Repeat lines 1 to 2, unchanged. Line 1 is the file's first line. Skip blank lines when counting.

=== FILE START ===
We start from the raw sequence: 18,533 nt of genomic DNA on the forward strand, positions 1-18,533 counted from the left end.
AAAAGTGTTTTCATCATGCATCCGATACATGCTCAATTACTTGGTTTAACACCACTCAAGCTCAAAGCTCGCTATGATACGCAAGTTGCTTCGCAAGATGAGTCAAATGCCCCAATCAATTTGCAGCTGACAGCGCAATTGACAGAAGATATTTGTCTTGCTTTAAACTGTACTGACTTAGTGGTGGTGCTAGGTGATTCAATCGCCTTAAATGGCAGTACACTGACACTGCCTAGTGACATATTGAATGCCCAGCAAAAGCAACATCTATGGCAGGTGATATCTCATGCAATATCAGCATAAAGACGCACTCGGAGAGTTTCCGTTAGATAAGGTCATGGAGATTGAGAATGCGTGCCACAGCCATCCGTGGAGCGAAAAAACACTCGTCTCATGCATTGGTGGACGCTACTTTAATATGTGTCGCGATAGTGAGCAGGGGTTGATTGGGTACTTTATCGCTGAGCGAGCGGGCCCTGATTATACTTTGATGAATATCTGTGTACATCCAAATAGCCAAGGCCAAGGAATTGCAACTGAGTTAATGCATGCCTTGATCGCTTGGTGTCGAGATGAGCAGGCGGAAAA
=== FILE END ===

We start from the raw sequence: 18,533 nt of genomic DNA on the forward strand, positions 1-18,533 counted from the left end.
AAAAGTGTTTTCATCATGCATCCGATACATGCTCAATTACTTGGTTTAACACCACTCAAGCTCAAAGCTCGCTATGATACGCAAGTTGCTTCGCAAGATGAGTCAAATGCCCCAATCAATTTGCAGCTGACAGCGCAATTGACAGAAGATATTTGTCTTGCTTTAAACTGTACTGACTTAGTGGTGGTGCTAGGTGATTCAATCGCCTTAAATGGCAGTACACTGACACTGCCTAGTGACATATTGAATGCCCAGCAAAAGCAACATCTATGGCAGGTGATATCTCATGCAATATCAGCATAAAGACGCACTCGGAGAGTTTCCGTTAGATAAGGTCATGGAGATTGAGAATGCGTGCCACAGCCATCCGTGGAGCGAAAAAACACTCGTCTCATGCATTGGTGGACGCTACTTTAATATGTGTCGCGATAGTGAGCAGGGGTTGATTGGGTACTTTATCGCTGAGCGAGCGGGCCCTGATTATACTTTGATGAATATCTGTGTACATCCAAATAGCCAAGGCCAAGGAATTGCAACTGAGTTAATGCATGCCTTGATCGCTTGGTGTCGAGATGAGCAGGCGGAAAA